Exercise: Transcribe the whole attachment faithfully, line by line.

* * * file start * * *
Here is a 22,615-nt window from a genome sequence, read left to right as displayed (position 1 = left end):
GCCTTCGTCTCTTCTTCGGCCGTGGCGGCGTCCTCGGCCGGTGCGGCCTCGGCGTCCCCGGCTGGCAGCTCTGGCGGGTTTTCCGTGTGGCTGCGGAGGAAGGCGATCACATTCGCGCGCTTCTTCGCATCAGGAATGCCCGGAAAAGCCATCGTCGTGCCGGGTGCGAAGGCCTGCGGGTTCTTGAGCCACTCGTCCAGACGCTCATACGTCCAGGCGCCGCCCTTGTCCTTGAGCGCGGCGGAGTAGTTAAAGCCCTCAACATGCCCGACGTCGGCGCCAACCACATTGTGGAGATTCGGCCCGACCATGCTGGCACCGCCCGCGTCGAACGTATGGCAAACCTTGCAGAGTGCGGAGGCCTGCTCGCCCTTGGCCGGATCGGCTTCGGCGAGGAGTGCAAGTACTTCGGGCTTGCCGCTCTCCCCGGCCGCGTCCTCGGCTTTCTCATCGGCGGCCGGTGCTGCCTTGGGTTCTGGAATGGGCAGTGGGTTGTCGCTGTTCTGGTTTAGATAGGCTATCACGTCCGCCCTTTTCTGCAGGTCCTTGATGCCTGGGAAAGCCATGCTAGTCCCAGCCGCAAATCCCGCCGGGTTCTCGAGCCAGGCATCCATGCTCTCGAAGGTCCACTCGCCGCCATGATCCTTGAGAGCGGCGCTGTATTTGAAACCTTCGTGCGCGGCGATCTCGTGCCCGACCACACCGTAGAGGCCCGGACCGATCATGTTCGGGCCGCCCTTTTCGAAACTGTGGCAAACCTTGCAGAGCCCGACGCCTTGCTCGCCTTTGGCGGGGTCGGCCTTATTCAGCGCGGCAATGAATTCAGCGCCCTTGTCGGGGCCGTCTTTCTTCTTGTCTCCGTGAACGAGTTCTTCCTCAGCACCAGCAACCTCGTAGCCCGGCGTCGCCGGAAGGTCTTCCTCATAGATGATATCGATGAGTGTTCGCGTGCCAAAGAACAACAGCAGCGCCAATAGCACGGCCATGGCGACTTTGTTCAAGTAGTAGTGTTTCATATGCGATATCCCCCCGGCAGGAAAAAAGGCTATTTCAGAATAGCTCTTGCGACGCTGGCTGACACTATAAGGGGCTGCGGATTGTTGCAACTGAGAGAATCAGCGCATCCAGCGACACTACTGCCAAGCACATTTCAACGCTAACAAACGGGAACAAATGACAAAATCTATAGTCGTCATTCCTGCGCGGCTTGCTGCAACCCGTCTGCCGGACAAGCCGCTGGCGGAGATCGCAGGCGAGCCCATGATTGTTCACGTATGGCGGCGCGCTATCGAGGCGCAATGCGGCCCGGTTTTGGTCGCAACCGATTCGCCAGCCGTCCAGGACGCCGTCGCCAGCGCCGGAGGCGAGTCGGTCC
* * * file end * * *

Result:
Here is a 22,615-nt window from a genome sequence, read left to right as displayed (position 1 = left end):
GCCTTCGTCTCTTCTTCGGCCGTGGCGGCGTCCTCGGCCGGTGCGGCCTCGGCGTCCCCGGCTGGCAGCTCTGGCGGGTTTTCCGTGTGGCTGCGGAGGAAGGCGATCACATTCGCGCGCTTCTTCGCATCAGGAATGCCCGGAAAAGCCATCGTCGTGCCGGGTGCGAAGGCCTGCGGGTTCTTGAGCCACTCGTCCAGACGCTCATACGTCCAGGCGCCGCCCTTGTCCTTGAGCGCGGCGGAGTAGTTAAAGCCCTCAACATGCCCGACGTCGGCGCCAACCACATTGTGGAGATTCGGCCCGACCATGCTGGCACCGCCCGCGTCGAACGTATGGCAAACCTTGCAGAGTGCGGAGGCCTGCTCGCCCTTGGCCGGATCGGCTTCGGCGAGGAGTGCAAGTACTTCGGGCTTGCCGCTCTCCCCGGCCGCGTCCTCGGCTTTCTCATCGGCGGCCGGTGCTGCCTTGGGTTCTGGAATGGGCAGTGGGTTGTCGCTGTTCTGGTTTAGATAGGCTATCACGTCCGCCCTTTTCTGCAGGTCCTTGATGCCTGGGAAAGCCATGCTAGTCCCAGCCGCAAATCCCGCCGGGTTCTCGAGCCAGGCATCCATGCTCTCGAAGGTCCACTCGCCGCCATGATCCTTGAGAGCGGCGCTGTATTTGAAACCTTCGTGCGCGGCGATCTCGTGCCCGACCACACCGTAGAGGCCCGGACCGATCATGTTCGGGCCGCCCTTTTCGAAACTGTGGCAAACCTTGCAGAGCCCGACGCCTTGCTCGCCTTTGGCGGGGTCGGCCTTATTCAGCGCGGCAATGAATTCAGCGCCCTTGTCGGGGCCGTCTTTCTTCTTGTCTCCGTGAACGAGTTCTTCCTCAGCACCAGCAACCTCGTAGCCCGGCGTCGCCGGAAGGTCTTCCTCATAGATGATATCGATGAGTGTTCGCGTGCCAAAGAACAACAGCAGCGCCAATAGCACGGCCATGGCGACTTTGTTCAAGTAGTAGTGTTTCATATGCGATATCCCCCCGGCAGGAAAAAAGGCTATTTCAGAATAGCTCTTGCGACGCTGGCTGACACTATAAGGGGCTGCGGATTGTTGCAACTGAGAGAATCAGCGCATCCAGCGACACTACTGCCAAGCACATTTCAACGCTAACAAACGGGAACAAATGACAAAATCTATAGTCGTCATTCCTGCGCGGCTTGCTGCAACCCGTCTGCCGGACAAGCCGCTGGCGGAGATCGCAGGCGAGCCCATGATTGTTCACGTATGGCGGCGCGCTATCGAGGCGCAATGCGGCCCGGTTTTGGTCGCAACCGATTCGCCAGCCGTCCAGGACGCCGTCGCCAGCGCCGGAGGCGAGTCGGTCC